2.2. Experimental Protocol

A Novel EMED pressure plate (Novel GmbH, Munich, Germany) was used to measure the static foot contact area while standing with feet shoulder-width apart (50% body weight distributed to both legs). Participants randomly selected to test right or left foot following the other. Before measuring the dynamic data using EMED, participants were required to warm up and practice for the familiarization with test environment and steps adjustment. The dynamic walking and running foot contact areas were collected on a 20-meter runway, with the Novel EMED pressure plate fixed in the middle. To ensure normal gait performance, participants walked and ran at a self-selected speed. Four successful trials of each left and right foot landing were recorded during walking and running. All the tests were carried out under barefoot condition and well-designed based on previous guidelines [19].

2.3. Data Processing

The contact area between the foot plantar surface and the EMED pressure plate was processed and obtained from Novel Database software. The plantar region was classified into rearfoot, midfoot, forefoot, and toe areas, with contact areas of rearfoot, midfoot, and forefoot used in this study. Arch index for the right and left limb was calculated using Equation (1) as per previously published protocol [4, 20].

To test the interlimb symmetry of the arch index, an established symmetry index (SI) Equation (2) [21] was used to calculate the right-left symmetry ( arch index of right foot; arch index of left foot)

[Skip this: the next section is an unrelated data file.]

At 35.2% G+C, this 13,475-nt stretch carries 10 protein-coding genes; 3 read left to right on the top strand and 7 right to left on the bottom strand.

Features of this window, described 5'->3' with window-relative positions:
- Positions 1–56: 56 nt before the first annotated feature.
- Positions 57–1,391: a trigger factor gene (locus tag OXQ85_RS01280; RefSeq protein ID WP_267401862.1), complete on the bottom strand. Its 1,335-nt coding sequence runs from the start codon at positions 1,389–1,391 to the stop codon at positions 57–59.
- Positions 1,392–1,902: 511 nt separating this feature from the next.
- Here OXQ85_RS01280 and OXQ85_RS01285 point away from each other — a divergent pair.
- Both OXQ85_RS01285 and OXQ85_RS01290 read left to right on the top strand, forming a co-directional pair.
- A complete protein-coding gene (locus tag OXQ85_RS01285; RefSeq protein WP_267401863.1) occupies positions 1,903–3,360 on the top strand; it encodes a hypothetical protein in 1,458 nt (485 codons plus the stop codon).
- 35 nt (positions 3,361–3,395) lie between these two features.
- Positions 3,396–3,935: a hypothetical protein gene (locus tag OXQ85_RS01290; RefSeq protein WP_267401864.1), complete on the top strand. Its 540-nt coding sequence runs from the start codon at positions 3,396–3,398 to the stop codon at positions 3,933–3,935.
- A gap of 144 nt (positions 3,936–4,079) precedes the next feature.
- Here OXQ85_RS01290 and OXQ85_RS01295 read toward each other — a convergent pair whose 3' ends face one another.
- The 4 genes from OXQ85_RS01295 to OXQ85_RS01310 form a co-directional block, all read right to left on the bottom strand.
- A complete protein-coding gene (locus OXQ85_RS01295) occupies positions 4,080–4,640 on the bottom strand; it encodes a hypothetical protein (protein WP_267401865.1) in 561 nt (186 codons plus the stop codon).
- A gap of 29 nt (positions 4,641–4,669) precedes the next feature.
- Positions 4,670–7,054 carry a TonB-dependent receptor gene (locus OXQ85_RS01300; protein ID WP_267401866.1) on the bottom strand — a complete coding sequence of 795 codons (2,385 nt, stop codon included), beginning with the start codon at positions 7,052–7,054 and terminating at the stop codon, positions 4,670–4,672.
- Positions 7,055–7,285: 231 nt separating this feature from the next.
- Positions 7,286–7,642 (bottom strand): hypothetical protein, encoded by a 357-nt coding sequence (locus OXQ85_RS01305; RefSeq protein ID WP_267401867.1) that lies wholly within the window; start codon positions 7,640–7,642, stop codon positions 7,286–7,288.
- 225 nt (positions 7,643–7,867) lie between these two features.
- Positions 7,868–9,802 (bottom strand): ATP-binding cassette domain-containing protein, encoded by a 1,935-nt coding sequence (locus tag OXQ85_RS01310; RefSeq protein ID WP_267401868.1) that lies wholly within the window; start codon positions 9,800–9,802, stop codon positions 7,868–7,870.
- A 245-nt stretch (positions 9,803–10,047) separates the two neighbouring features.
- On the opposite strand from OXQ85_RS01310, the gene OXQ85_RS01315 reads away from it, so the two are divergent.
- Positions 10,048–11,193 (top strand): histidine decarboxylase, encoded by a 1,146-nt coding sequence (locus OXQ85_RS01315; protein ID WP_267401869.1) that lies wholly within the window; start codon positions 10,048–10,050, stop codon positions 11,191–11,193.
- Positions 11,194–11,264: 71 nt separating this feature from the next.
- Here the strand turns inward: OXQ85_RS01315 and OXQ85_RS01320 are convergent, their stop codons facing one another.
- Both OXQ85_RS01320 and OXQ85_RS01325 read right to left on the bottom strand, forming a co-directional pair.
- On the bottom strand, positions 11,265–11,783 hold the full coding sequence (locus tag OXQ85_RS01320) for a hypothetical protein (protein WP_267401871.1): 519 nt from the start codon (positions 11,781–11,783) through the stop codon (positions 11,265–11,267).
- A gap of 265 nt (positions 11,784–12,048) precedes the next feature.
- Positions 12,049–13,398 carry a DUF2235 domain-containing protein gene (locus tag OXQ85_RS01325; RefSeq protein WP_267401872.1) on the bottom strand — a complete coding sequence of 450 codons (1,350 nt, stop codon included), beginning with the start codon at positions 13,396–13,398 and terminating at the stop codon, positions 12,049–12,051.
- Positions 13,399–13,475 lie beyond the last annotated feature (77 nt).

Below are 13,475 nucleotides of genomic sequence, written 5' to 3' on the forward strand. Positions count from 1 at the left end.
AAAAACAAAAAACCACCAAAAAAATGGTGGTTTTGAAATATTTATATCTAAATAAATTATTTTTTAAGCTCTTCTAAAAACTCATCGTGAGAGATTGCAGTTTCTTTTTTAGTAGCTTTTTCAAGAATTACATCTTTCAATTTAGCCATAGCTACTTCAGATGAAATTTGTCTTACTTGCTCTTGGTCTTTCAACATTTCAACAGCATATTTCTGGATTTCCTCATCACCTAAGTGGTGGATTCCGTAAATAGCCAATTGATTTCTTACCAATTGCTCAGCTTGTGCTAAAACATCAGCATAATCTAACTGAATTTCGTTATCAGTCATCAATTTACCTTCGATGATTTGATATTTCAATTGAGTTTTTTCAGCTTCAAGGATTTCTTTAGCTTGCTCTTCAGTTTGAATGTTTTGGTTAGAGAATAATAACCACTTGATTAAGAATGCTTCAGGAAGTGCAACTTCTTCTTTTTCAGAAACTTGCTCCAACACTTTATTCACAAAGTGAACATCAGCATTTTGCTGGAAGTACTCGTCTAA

2.4. Statistical Analysis

Average of four trials were taken before applying the inferential statistics, which would ensure a reduction in intertrial errors in the performance outputs reported. SPSS Statistics version 25.0 (SPSS, Chicago, IL, US) was used for the statistical analysis. Descriptive statistics (mean and standard deviation) for the contact areas of all the trials were calculated. To analyze the significance between the static standing and dynamic (walking and running) arch index, repeated measure analysis of variance (ANOVA) was employed. Paired-sample -test and symmetry index were used to investigate the difference and symmetry of left and right foot arch index. A two-sided confidence interval with an alpha level of 0.05 was used to define significance.

3. Results

3.1. Arch Index during Standing, Walking, Running from EMED in Shod and Barefoot Males

From static standing to dynamic walking and running, the average arch index showed significant increasing trend (Figure 1). With respect to the left foot arch index, a 1.8% increase was observed in walking when compared to standing (, Table 1). While in running, a significant increase of 3% was found in contrast to walking (, Table 1). The same change was found in the arch index of the right foot during walking, which produced a significant increase of 2% (, Table 1) compared to standing. While comparing running with walking, an increase of 3% (, Table 1) was noted.


PopulationStandingWalkingRunning

BarefootLFAI (cm2)Mean0.22#0.24^0.27#^
SD0.040.040.04
RFAI (cm2)Mean0.23#0.25^0.28#^
SD0.040.030.04

ShodLFAI (cm2)Mean0.22&+0.25$&0.29$+
SD0.030.050.05
RFAI (cm2)Mean0.21&+0.25$&0.28$+
SD0.020.030.03